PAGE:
Former Likud defense minister and IDF chief Moshe Ya’alon on Saturday ruled out serving in a government led by Prime Minister Benjamin Netanyahu, as he pursues talks with another former chief of staff to form a political bloc that could challenge the ruling Likud party.
Ya’alon has become an outspoken critic of Netanyahu since resigning in 2016 over his replacement by Avigdor Liberman as defense minister. On Tuesday, Ya’alon announced he would form a new party ahead of early Knesset elections in April.
“I won’t join a coalition headed by Benjamin Netanyahu,” Ya’alon said Saturday at a cultural event in Haifa.
He did not rule out sitting in a government with Likud, however, if his former party were to replace Netanyahu.
Ya’alon also castigated Netanyahu Saturday for ostensibly over-hyping for his own narrow political purposes the challenge to Israel’s security posed by the Hezbollah attack-tunnels under the Lebanon border that the IDF has been locating and sealing in recent weeks. The prime minister’s dramatizing of the issue, Ya’alon said, was purely a case of “politics.”
Though recent polls have indicated Ya’alon would fail to clear the minimum vote threshold needed to enter the Knesset, reports have said he is in talks with former chief of staff Benny Gantz to form an electoral alliance, with the latter doing well in the polls.
Ya’alon confirmed those reports on Saturday.
“We’ve been talking since before the elections in order to reach a shared agenda. What is being reported at the moment is just the beginning,” Ya’alon said.
Gantz, who commanded the military when Ya’alon was defense minister, formally entered politics Thursday with the registration of his new party, Israel Resilience. He has been largely mum on his political views and has not commented on whether he would join a Netanyahu-led government.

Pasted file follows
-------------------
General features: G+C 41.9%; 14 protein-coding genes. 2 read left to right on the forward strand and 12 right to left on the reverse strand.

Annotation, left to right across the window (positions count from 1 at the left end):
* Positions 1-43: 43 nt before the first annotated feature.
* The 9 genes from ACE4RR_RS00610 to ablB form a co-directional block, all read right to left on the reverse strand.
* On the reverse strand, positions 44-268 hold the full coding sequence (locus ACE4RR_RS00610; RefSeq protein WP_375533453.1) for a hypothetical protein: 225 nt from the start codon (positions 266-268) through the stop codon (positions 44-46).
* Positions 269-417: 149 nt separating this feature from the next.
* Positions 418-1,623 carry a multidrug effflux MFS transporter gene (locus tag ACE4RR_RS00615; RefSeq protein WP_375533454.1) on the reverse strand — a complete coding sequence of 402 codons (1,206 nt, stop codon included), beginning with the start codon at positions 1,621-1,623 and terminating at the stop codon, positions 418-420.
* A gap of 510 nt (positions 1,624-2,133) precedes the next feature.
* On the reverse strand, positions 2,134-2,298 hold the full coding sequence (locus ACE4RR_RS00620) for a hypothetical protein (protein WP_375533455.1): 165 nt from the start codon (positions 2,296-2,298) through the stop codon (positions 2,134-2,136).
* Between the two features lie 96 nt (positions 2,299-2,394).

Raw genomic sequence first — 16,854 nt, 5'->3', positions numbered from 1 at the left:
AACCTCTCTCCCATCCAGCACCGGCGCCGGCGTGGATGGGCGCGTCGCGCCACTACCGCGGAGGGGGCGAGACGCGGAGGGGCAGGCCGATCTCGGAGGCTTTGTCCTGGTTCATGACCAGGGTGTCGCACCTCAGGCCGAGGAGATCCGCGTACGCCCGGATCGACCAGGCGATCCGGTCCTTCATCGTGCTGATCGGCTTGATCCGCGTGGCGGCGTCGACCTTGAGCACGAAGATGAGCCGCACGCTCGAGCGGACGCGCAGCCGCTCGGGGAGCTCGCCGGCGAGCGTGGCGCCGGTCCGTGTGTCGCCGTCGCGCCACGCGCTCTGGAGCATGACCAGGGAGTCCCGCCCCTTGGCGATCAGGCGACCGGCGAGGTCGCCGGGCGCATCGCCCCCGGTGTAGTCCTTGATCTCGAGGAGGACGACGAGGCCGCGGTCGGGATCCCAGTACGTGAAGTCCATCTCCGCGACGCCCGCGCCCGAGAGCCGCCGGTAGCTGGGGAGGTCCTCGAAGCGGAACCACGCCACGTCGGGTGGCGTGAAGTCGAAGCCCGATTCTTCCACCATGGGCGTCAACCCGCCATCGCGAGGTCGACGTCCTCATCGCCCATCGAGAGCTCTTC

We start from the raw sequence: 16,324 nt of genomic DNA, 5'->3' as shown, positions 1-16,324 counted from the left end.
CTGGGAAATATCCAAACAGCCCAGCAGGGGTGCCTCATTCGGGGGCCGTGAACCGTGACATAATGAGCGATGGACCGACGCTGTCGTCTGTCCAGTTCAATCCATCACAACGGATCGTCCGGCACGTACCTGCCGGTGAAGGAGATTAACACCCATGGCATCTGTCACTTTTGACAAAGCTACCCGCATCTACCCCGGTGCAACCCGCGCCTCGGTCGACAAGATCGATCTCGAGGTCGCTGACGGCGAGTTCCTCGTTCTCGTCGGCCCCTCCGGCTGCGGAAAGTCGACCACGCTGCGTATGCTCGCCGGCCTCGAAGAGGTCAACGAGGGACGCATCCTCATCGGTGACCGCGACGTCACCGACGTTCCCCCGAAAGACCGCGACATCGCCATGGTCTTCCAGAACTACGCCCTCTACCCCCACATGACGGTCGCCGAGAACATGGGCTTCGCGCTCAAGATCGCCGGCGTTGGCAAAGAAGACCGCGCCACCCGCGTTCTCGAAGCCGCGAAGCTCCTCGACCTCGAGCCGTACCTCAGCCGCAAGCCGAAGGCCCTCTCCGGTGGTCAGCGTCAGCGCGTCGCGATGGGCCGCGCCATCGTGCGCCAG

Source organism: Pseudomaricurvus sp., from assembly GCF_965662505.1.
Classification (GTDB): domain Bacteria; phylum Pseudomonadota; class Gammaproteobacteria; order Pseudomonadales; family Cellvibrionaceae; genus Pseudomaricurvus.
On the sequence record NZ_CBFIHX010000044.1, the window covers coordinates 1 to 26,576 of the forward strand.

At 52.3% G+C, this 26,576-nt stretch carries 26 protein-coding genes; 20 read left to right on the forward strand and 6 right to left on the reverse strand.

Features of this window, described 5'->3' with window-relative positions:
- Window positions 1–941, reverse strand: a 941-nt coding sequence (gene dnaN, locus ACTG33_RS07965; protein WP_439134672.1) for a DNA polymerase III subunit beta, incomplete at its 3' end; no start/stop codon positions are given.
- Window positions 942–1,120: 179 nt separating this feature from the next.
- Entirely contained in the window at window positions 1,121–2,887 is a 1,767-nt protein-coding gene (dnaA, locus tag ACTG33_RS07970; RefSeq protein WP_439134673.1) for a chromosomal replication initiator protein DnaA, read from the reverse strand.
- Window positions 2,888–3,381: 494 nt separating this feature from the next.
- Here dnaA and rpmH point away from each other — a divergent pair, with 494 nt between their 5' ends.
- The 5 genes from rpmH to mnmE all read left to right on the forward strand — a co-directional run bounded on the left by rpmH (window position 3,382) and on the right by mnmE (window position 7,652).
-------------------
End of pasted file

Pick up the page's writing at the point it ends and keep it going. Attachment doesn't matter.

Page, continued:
Surveys have said Gantz’s party would finish second to Likud in elections, though well behind it. They have also indicated he could pose a more potent challenge to Netanyahu’s ruling party if he were to team up with the opposition Zionist Union or Yesh Atid — alliances Gantz is reportedly inclined to rule out.
Amid fears that a multiplicity of factions could split the opposition vote, a number of political figures have called for parties to join forces against the premier, a suggestion which Ya’alon said Saturday he backs.
“It is possible to find a broad common camp for [a united front of] what I call a Zionist left, responsible right, and everything in between,” he said, adding that differences over the Israeli-Palestinian conflict should not serve as a divide.
Speaking at the same event, Zionist Union leader Avi Gabbay vowed he would be prime minister after April’s elections, despite polls forecasting his opposition faction losing over half the 24 seats it now holds.
“The coming elections are between me and Netanyahu… All the other contenders in politics say they will, and intend to, sit in his government. I’ve come to bring major change to the country and I don’t believe it is possible to do this in a government headed by Netanyahu,” he said.
Gabbay added: “We are in a true fight for the lives, freedom and future of the people of Israel… There are those who have given up, and that’s what the government [encourages]: ‘Be grateful for what you have.’ I represent a view that says these things can be changed.”
Gabbay, who heads the Labor Party, was environmental protection minister on behalf of the Kulanu party before resigning in 2016 over Netanyahu’s inclusion of Liberman in the government.
Along with Labor, the Zionist Union includes the Hatnua party led by Tzipi Livni, who has called for the formation of large opposition bloc that can challenge Netanyahu.
On Wednesday, the Knesset voted to dissolve and schedule early elections for April 9.